Looking back at American history, there are deeply rooted collectivist projects, especially in marginalized communities. Oftentimes, these projects are outside of the spotlight of the mainstream media.
In the late 18th-century, free and enslaved Black people utilized this collectivist mindset by pooling together their money to pay for things like burials, land, and even buying freedom for those enslaved. The Underground Railroad, a secret network of safehouses and people who helped fugitive slaves escape to freedom, is another example of a cooperative effort during this time period.8Barclay, Lisa. “Collective Courage: A Short History of Black Co-Operatives in America.” Provender Alliance, 28 June 1970, provender.org/a-short-history-of-black-co-operatives-in-america-african-american-cooperation-for-change.
Operations such as these can be described as products of a collective culture, because they were deliberate, conscious efforts by individuals to bring together their resources and help one another, while each accepted some level of personal risk and responsibility for others through their involvement.
In the centuries since, many forms of collective efforts have become more formal and developed into cooperatives. Cooperatives can take many forms and exist in various industries, but at its core, a cooperative is an enterprise which is owned and controlled by its members. They are guided by democratic principles of representation, cooperation, and equality, and members both govern and benefit from the activities of the organization.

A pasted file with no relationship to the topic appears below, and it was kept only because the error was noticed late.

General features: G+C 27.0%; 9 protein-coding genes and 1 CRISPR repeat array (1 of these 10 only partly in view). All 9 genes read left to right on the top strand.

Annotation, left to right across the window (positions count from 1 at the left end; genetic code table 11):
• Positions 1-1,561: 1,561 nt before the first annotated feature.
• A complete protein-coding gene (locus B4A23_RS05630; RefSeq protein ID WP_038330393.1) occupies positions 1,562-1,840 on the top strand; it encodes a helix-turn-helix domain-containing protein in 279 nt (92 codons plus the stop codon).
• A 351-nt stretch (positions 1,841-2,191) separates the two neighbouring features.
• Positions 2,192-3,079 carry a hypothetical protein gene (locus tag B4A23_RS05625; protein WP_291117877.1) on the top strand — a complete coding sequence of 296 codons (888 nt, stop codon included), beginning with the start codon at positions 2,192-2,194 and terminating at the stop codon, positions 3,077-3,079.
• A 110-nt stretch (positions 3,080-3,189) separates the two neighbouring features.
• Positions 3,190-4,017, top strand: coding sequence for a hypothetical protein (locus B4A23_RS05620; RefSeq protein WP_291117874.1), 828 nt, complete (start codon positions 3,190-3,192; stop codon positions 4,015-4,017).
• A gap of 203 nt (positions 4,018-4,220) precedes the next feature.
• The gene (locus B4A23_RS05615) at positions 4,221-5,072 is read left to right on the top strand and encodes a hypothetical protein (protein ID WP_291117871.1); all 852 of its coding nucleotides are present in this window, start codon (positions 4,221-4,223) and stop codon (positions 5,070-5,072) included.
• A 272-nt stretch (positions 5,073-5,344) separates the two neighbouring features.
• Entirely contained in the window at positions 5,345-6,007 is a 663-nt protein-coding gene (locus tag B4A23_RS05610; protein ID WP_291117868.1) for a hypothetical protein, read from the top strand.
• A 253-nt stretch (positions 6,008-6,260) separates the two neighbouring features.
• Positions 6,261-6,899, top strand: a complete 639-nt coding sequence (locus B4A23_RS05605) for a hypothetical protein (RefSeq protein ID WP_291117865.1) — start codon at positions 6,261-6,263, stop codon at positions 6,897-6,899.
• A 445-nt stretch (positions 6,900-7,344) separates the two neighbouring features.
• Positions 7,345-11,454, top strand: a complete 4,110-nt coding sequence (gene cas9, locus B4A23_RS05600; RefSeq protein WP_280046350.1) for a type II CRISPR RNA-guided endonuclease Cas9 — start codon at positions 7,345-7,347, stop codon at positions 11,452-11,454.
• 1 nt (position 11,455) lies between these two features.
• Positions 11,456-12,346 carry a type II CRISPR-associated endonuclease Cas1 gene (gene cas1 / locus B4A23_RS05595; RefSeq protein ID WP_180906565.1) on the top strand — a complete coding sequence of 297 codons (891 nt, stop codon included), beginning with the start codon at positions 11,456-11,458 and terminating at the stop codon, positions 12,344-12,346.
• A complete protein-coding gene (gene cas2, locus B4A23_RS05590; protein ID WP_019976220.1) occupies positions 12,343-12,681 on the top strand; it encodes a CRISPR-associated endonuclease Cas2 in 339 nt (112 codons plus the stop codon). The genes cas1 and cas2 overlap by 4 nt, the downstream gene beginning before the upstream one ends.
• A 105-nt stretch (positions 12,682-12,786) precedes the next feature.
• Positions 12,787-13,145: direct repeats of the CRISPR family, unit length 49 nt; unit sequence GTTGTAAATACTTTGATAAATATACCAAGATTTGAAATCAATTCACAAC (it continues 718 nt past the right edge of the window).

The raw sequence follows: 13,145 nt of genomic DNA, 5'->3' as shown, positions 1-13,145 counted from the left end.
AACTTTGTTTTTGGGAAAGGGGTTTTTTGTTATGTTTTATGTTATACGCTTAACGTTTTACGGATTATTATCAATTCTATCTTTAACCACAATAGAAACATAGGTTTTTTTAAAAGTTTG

Just like small businesses, most cooperatives are short-lived. However, they have an immense impact on their communities as they give individuals a chance to own, operate, and benefit from a collective business. This was the case with the Colored Farmers’ National Alliance and Co-operative. After the Civil Wars, Black farmers created their own cooperative after the Southern Farmers’ Alliance refused to allow Black farmers to join.
The cooperative promoted self sufficiency, political participation, and sharing techniques, and although it only operated from 1886 to 1896, the cooperative created many opportunities for its members, many of who started other cooperatives of their own.9Barclay, Lisa. “Collective Courage: A Short History of Black Co-Operatives in America.” Provender Alliance, 28 June 1970, provender.org/a-short-history-of-black-co-operatives-in-america-african-american-cooperation-for-change.
The founders of the Colored Farmers’ National Alliance and Co-operative formed their organization to address and overcome a systemic issue faced by their members – the exclusion of Black farmers from mainstream institutions.
Many cooperatives have been formed for similar purposes. For instance, The Freedom Quilting Bee was a cooperative founded in 1967 by Black women in Alabama involved in the civil rights movement. The women collectively sewed quilts which they sold to earn money for their families and to support civil rights causes. As a collective, the Freedom Quilting Bee could achieve more than each individual alone.10Barclay, Lisa. “Collective Courage: A Short History of Black Co-Operatives in America.” Provender Alliance, 28 June 1970, provender.org/a-short-history-of-black-co-operatives-in-america-african-american-cooperation-for-change.